Apple's ambitious new mobile payment initiative, Apple Pay, was announced on Tuesday during the company's iPhone event. Many questions still linger about the service, but information is beginning to trickle out from various sources as retailers, banks, and credit card companies prepare for the service's October launch.
According to a new report from The Financial Times
, Apple stands to make quite a bit of money from its payments service. Banks and payment networks will be forking over 0.15 percent of each purchase to Apple, which equates to 15 cents out of a $100 purchase.
They are also paying hard cash for the privilege of being involved: 15 cents of a $100 purchase will go to the iPhone maker, according to two people familiar with the terms of the agreement, which are not public. That is an unprecedented deal, giving Apple a share of the payments' economics that rivals such as Google do not get for their services
According to bank executives, Apple was able to negotiate with so many partners and receive choice deals because the industry didn't see anything threatening in Apple Pay. One executive suggested that Apple's payment model continued to put banks "at the centre of payments." Apple may also have been able to negotiate better deals due to the tight security it has in place for Apple Pay. Payments will be made via NFC with a one-time token, and also secured with a Touch ID fingerprint.
Additional details about Apple Pay's security have been unveiled by MasterCard executive Jorn Lambert, who spoke to Bank Innovation
, explaining how each transaction will be secured.
Along with the cryptogram generated between a standard debit or credit card and a point of sale terminal, Apple Pay takes advantage of a token system that encrypts every step of the payment process. Tokenization is already built into the standard NFC specification, so what Apple is really doing is utilizing existing technology and further securing it with its own Touch ID fingerprint authorization system.
Every card added to Apple Pay (and located in Passbook) is assigned a token, which Apple calls a Dynamic Account Number. Each Dynamic Account Number is stored in the secure element of the iPhone and accompanied by a unique cryptogram for each transaction.
[Touch ID] authentication prompts the "secure element" to send the token and cryptogram to the merchant. The network decrypts the cryptogram and determines whether it is authentic or not. If it is deemed authentic, the network will pass it along to the issuer (i.e. the bank), which then decrypts the token. In other words, every party to the transaction decrypts something.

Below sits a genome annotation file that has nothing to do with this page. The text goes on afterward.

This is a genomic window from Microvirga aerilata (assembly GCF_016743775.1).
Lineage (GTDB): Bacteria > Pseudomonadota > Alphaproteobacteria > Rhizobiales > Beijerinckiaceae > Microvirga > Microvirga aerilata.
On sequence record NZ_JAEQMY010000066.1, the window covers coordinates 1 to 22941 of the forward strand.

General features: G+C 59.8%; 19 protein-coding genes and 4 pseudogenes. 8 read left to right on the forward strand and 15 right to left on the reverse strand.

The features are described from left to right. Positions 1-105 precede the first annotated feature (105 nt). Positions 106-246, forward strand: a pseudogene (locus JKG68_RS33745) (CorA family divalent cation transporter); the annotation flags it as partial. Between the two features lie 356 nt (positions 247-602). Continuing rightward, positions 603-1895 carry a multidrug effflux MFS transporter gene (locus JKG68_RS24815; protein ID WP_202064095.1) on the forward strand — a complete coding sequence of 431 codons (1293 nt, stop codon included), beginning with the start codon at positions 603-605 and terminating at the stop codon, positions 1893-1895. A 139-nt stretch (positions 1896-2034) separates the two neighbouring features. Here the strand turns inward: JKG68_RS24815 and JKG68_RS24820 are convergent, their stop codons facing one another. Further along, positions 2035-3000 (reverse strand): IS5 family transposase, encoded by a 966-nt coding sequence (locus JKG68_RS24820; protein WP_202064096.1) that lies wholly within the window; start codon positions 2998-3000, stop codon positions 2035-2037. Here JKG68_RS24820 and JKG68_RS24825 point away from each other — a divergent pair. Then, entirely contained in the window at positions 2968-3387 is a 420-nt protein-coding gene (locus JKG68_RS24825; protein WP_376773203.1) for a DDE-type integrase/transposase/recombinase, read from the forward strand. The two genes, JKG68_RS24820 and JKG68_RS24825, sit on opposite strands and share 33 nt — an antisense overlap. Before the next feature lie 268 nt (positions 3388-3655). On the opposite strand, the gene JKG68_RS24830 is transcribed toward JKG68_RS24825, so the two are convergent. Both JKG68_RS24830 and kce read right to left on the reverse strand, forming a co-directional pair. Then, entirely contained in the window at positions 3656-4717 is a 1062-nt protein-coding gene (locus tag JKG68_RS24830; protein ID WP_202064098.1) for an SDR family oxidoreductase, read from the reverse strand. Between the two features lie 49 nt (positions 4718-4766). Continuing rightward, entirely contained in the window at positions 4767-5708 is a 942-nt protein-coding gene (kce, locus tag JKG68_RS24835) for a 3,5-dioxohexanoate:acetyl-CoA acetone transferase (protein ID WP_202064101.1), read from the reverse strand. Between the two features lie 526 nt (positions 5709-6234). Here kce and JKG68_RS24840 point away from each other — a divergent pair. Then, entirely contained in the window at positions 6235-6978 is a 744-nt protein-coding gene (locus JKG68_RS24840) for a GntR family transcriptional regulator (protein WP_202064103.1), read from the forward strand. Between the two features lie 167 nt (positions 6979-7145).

Once the issuer decrypts the token and determines that it is authentic, the issuer/bank authorizes the transaction. Money is then credited to the merchant and marked as an amount owed by the cardholder.
The token system essentially provides an extra layer of security to payments made through NFC, which, as mentioned earlier, allows merchants to pay a lower "card present" rate
for NFC purchases. Merchants still pay the higher "card-not-present" rate when payments are made over Bluetooth LE rather than NFC, however, or when a purchase is made in-app using Apple Pay.
According to Lambert, Apple is not handling tokenization, instead leaving it up to credit card companies like Visa, MasterCard, and American Express. He describes Apple's role as a "channel and not a party," and Apple itself has confirmed that it won't store any information about transactions conducted by customers.
Apple has plans to roll out Apple Pay beginning in October, and promises the program will work with more than 220,000 U.S. retailers including Walgreens, Macy's, Nike, Bloomingdales, and more. Some stores like Walmart and Best Buy
claim to have "opted out" of Apple Pay, but users should be able to make payments via the service at any location that has an NFC-capable point of sale system.
Many retailers are currently in the process of updating their point-of-sale hardware, as an upcoming change will see merchants that do not support EMV credit cards
being liable for fraudulent, lost, and stolen cards. EMV credit cards, also known as "chip cards," include integrated circuits to authenticate debit and credit card purchases. The updated point of sale systems with EMV card support being adopted by retailers also generally include NFC, which means Apple Pay may work even at stores that have not specifically chosen to support the service. Recent Mac and iOS Blog Stories
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